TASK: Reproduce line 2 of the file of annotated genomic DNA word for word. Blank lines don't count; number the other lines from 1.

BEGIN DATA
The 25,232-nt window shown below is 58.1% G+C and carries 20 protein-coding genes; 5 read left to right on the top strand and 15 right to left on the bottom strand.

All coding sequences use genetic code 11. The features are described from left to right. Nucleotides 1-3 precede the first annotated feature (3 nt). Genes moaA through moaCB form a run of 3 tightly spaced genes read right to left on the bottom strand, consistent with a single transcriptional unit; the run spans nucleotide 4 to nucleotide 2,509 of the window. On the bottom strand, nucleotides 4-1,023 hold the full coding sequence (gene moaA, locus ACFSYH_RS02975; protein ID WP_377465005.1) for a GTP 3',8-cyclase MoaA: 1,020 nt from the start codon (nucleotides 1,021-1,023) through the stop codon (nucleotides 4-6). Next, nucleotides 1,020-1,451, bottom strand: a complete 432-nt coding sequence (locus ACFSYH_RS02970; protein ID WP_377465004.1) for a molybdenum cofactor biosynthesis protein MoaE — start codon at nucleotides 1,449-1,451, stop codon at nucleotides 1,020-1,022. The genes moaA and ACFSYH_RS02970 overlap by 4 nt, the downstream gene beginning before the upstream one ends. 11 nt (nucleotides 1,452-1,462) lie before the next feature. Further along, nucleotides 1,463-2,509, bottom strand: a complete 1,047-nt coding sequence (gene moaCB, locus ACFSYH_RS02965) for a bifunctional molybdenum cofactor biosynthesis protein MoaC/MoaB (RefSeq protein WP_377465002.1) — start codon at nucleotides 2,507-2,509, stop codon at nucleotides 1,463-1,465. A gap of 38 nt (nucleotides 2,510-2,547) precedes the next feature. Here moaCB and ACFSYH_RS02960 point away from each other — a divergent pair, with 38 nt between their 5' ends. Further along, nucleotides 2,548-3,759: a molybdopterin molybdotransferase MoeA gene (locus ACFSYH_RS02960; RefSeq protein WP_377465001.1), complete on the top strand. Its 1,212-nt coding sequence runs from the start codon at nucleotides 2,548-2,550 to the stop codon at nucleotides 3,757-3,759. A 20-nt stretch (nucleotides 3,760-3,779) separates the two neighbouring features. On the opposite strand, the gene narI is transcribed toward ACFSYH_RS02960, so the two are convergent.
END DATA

All coding sequences use genetic code 11. The features are described from left to right. Nucleotides 1-3 precede the first annotated feature (3 nt). Genes moaA through moaCB form a run of 3 tightly spaced genes read right to left on the bottom strand, consistent with a single transcriptional unit; the run spans nucleotide 4 to nucleotide 2,509 of the window. On the bottom strand, nucleotides 4-1,023 hold the full coding sequence (gene moaA, locus ACFSYH_RS02975; protein ID WP_377465005.1) for a GTP 3',8-cyclase MoaA: 1,020 nt from the start codon (nucleotides 1,021-1,023) through the stop codon (nucleotides 4-6). Next, nucleotides 1,020-1,451, bottom strand: a complete 432-nt coding sequence (locus ACFSYH_RS02970; protein ID WP_377465004.1) for a molybdenum cofactor biosynthesis protein MoaE — start codon at nucleotides 1,449-1,451, stop codon at nucleotides 1,020-1,022. The genes moaA and ACFSYH_RS02970 overlap by 4 nt, the downstream gene beginning before the upstream one ends. 11 nt (nucleotides 1,452-1,462) lie before the next feature. Further along, nucleotides 1,463-2,509, bottom strand: a complete 1,047-nt coding sequence (gene moaCB, locus ACFSYH_RS02965) for a bifunctional molybdenum cofactor biosynthesis protein MoaC/MoaB (RefSeq protein WP_377465002.1) — start codon at nucleotides 2,507-2,509, stop codon at nucleotides 1,463-1,465. A gap of 38 nt (nucleotides 2,510-2,547) precedes the next feature. Here moaCB and ACFSYH_RS02960 point away from each other — a divergent pair, with 38 nt between their 5' ends. Further along, nucleotides 2,548-3,759: a molybdopterin molybdotransferase MoeA gene (locus ACFSYH_RS02960; RefSeq protein WP_377465001.1), complete on the top strand. Its 1,212-nt coding sequence runs from the start codon at nucleotides 2,548-2,550 to the stop codon at nucleotides 3,757-3,759. A 20-nt stretch (nucleotides 3,760-3,779) separates the two neighbouring features. On the opposite strand, the gene narI is transcribed toward ACFSYH_RS02960, so the two are convergent.